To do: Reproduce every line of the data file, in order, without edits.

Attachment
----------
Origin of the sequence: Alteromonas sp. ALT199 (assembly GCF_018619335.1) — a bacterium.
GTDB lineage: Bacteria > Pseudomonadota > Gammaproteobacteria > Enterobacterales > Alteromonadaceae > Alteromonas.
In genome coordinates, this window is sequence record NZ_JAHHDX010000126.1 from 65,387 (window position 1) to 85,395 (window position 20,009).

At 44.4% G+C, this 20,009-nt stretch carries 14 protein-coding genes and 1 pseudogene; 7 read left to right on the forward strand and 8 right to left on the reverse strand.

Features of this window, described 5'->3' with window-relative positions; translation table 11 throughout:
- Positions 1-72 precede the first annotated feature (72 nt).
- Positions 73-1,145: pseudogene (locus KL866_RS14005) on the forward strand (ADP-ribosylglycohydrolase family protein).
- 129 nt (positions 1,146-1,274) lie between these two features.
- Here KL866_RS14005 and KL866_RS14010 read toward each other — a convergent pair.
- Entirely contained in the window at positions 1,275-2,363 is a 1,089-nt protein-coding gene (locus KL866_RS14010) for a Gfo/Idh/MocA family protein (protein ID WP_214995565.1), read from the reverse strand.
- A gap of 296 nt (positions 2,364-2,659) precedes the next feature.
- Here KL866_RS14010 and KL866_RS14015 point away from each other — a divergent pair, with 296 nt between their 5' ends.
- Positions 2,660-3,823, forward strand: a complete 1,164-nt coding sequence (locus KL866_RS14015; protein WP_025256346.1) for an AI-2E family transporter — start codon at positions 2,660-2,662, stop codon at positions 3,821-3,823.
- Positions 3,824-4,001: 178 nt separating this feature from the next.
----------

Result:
Origin of the sequence: Alteromonas sp. ALT199 (assembly GCF_018619335.1) — a bacterium.
GTDB lineage: Bacteria > Pseudomonadota > Gammaproteobacteria > Enterobacterales > Alteromonadaceae > Alteromonas.
In genome coordinates, this window is sequence record NZ_JAHHDX010000126.1 from 65,387 (window position 1) to 85,395 (window position 20,009).

At 44.4% G+C, this 20,009-nt stretch carries 14 protein-coding genes and 1 pseudogene; 7 read left to right on the forward strand and 8 right to left on the reverse strand.

Features of this window, described 5'->3' with window-relative positions; translation table 11 throughout:
- Positions 1-72 precede the first annotated feature (72 nt).
- Positions 73-1,145: pseudogene (locus KL866_RS14005) on the forward strand (ADP-ribosylglycohydrolase family protein).
- 129 nt (positions 1,146-1,274) lie between these two features.
- Here KL866_RS14005 and KL866_RS14010 read toward each other — a convergent pair.
- Entirely contained in the window at positions 1,275-2,363 is a 1,089-nt protein-coding gene (locus KL866_RS14010) for a Gfo/Idh/MocA family protein (protein ID WP_214995565.1), read from the reverse strand.
- A gap of 296 nt (positions 2,364-2,659) precedes the next feature.
- Here KL866_RS14010 and KL866_RS14015 point away from each other — a divergent pair, with 296 nt between their 5' ends.
- Positions 2,660-3,823, forward strand: a complete 1,164-nt coding sequence (locus KL866_RS14015; protein WP_025256346.1) for an AI-2E family transporter — start codon at positions 2,660-2,662, stop codon at positions 3,821-3,823.
- Positions 3,824-4,001: 178 nt separating this feature from the next.